Native American Heritage in Washington County
November is Native American Heritage Month. This month was established to honor and recognize Native Americans as the first people of this nation and to celebrate both their cultural heritage and integral importance to our past, our present, and our future.
In 2009, President Barack Obama signed “The Native American Heritage Day Resolution,” designating the Friday after Thanksgiving as “Native American Heritage Day.” The bill did not go without controversy and was not accepted by all of the federally recognized native tribes.
A member of the Chickasaw Nation explains their viewpoint: “As a Native American, I feel slighted. The day after Thanksgiving is one of the most irrelevant days of the year. Most people are off work, families travel, and there is very little in the news cycle. What is the day after Thanksgiving known as in America? Black Friday—not Native American Heritage Day. It is a day when the American consumer plots out the best bargains at the best retailers at the best times to contribute to the American GDP. Not a word or mention in the mainstream media about Native American Heritage Day, just videos of adults fist fighting at 4:00 in the morning in stores over the last trendy toy in stock for this year's Season of Giving. Are we Native Americans the Forgotten America? Voices Unheard. When a national civil holiday occurs that hardly anyone knows about...I begin to wonder.”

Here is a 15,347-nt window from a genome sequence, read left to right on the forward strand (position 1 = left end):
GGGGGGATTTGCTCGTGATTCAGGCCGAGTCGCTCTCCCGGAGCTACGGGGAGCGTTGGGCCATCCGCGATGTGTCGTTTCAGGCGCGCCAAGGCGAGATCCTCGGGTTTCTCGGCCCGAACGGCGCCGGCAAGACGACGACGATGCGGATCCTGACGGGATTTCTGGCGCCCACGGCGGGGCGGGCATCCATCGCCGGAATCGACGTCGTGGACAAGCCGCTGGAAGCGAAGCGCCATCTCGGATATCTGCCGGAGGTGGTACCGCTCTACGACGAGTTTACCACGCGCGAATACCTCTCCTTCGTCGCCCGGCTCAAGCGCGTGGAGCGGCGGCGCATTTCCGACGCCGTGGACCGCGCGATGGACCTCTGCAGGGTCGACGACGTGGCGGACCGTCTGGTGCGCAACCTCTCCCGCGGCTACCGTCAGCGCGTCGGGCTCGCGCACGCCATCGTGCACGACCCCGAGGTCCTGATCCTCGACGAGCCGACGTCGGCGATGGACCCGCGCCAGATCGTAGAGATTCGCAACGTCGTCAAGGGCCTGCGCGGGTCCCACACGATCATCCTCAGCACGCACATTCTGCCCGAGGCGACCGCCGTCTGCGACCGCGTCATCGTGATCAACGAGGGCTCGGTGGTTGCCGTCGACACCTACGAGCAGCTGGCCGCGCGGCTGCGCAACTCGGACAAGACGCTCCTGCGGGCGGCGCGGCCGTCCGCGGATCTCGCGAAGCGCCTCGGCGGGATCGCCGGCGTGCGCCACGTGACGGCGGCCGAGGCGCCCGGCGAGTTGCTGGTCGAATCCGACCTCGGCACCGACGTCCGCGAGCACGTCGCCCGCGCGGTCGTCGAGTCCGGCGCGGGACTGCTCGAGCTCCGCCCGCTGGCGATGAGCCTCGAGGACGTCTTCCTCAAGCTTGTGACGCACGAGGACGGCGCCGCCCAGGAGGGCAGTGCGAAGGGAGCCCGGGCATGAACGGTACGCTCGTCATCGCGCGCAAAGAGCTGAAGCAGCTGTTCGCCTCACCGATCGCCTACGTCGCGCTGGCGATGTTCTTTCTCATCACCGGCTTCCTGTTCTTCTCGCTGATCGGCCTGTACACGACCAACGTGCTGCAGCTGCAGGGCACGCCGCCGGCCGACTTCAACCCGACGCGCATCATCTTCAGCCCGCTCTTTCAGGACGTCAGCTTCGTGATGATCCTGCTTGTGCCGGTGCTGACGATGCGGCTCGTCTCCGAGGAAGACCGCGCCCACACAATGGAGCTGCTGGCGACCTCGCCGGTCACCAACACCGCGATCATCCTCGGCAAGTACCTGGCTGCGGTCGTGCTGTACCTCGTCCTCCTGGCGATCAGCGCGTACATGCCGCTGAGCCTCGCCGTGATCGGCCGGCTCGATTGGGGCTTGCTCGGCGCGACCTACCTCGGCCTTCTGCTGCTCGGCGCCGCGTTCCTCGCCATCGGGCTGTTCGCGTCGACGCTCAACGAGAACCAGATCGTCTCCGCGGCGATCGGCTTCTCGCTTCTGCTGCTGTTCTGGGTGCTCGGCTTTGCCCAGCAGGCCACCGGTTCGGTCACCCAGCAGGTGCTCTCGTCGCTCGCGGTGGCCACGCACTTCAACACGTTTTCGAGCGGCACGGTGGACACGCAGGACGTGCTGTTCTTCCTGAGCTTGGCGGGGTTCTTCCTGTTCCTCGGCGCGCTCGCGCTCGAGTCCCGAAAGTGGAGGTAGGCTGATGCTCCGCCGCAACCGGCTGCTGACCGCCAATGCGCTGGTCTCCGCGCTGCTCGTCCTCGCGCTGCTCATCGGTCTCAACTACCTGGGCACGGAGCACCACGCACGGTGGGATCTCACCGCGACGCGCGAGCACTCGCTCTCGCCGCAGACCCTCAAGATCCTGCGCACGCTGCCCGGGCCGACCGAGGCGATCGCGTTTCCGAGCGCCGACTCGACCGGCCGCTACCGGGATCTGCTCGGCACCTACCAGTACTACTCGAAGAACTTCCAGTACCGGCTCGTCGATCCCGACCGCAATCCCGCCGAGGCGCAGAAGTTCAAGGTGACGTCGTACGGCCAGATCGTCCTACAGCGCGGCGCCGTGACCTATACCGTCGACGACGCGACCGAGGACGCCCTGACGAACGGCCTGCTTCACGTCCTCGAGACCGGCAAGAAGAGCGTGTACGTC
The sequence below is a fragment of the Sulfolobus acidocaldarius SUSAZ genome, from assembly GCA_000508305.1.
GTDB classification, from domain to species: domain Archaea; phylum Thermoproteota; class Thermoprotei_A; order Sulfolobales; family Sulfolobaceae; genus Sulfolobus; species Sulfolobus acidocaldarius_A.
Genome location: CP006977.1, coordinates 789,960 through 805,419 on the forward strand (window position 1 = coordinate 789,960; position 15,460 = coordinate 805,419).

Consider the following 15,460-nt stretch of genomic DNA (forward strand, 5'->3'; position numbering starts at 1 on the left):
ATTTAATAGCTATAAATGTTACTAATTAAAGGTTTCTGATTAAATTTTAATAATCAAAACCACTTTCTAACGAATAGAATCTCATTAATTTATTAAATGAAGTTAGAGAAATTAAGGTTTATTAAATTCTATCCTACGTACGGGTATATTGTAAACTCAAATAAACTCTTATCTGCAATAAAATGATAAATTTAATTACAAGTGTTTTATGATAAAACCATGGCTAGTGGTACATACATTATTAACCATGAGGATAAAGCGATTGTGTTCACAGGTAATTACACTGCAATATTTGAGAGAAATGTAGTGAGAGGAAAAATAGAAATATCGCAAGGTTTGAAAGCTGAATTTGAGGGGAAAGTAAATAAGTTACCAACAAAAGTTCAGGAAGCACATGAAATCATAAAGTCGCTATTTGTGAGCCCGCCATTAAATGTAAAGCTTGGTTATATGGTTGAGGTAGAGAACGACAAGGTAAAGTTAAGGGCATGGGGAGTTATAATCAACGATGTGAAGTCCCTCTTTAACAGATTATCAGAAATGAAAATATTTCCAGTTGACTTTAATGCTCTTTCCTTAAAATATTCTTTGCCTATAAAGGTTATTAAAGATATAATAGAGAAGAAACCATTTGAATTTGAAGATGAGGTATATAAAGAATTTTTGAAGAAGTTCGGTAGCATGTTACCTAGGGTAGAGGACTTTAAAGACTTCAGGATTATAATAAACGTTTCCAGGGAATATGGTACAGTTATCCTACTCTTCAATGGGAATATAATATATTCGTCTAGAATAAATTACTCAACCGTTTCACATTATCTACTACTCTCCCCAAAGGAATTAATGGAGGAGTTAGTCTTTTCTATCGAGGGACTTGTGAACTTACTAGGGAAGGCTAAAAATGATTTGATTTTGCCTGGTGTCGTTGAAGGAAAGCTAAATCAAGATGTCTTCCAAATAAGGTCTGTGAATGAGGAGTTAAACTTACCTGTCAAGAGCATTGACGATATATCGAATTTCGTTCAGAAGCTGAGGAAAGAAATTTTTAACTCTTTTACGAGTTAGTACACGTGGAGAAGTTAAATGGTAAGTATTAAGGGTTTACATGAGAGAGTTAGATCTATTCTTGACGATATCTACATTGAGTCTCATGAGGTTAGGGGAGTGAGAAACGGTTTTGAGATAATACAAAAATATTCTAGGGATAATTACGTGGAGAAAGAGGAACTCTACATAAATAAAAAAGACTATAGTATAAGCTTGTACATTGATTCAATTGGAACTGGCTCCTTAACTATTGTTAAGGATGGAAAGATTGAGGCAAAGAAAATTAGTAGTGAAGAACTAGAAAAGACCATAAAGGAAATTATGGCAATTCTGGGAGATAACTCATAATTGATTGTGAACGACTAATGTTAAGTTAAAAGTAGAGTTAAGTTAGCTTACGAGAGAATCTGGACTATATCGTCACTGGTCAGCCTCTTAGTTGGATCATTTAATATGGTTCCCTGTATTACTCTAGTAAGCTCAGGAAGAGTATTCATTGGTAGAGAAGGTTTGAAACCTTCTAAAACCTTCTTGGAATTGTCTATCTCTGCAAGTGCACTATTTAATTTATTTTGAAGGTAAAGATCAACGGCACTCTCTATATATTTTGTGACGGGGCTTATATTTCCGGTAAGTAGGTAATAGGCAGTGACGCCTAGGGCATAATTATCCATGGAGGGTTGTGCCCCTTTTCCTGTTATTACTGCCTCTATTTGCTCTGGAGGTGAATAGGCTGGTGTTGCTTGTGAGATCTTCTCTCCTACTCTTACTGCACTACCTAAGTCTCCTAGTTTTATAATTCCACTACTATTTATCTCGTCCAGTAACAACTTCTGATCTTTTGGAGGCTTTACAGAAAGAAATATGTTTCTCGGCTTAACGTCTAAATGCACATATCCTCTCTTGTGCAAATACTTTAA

The Washington County Historical Society and The John Hay Center would like to recognize and honor our county’s first American inhabitants, from the prehistoric tribes, to the powerful Miami Nation, and up through the refugee tribes residing here at the time of our pioneer settlement, like the Delaware and Shawnee Indians.
We would like to encourage our members, and the general public, to join us in observing and gaining a better awareness for this deserved month of celebration. Their rich, decided, indigenous legacy warrants our attention.
We also would like to invite everyone to stop by the Stevens Museum, to see our impressive display of American Indian artifacts, and perhaps inquire into the American Indian history of the area. We are literally the only location in the world, where you can learn a slight history of our county’s predecessors. Stories about Chief Old Ox, Chief Highland, Chief Killbuck, Chief Four-Toes, “Chief” Delaney and others, you simply cannot find anywhere else.
Please accept our solicitation to garner a better understanding of All the people and times that came before us, leading to where we are today. Just because the stories of the American Indians, African-Americans, and women aren’t as plentiful or well documented, doesn’t lessen their significant historical impact.
Please consider dropping by the John Hay Center for a greater enlightenment into the county of your nativity or residency!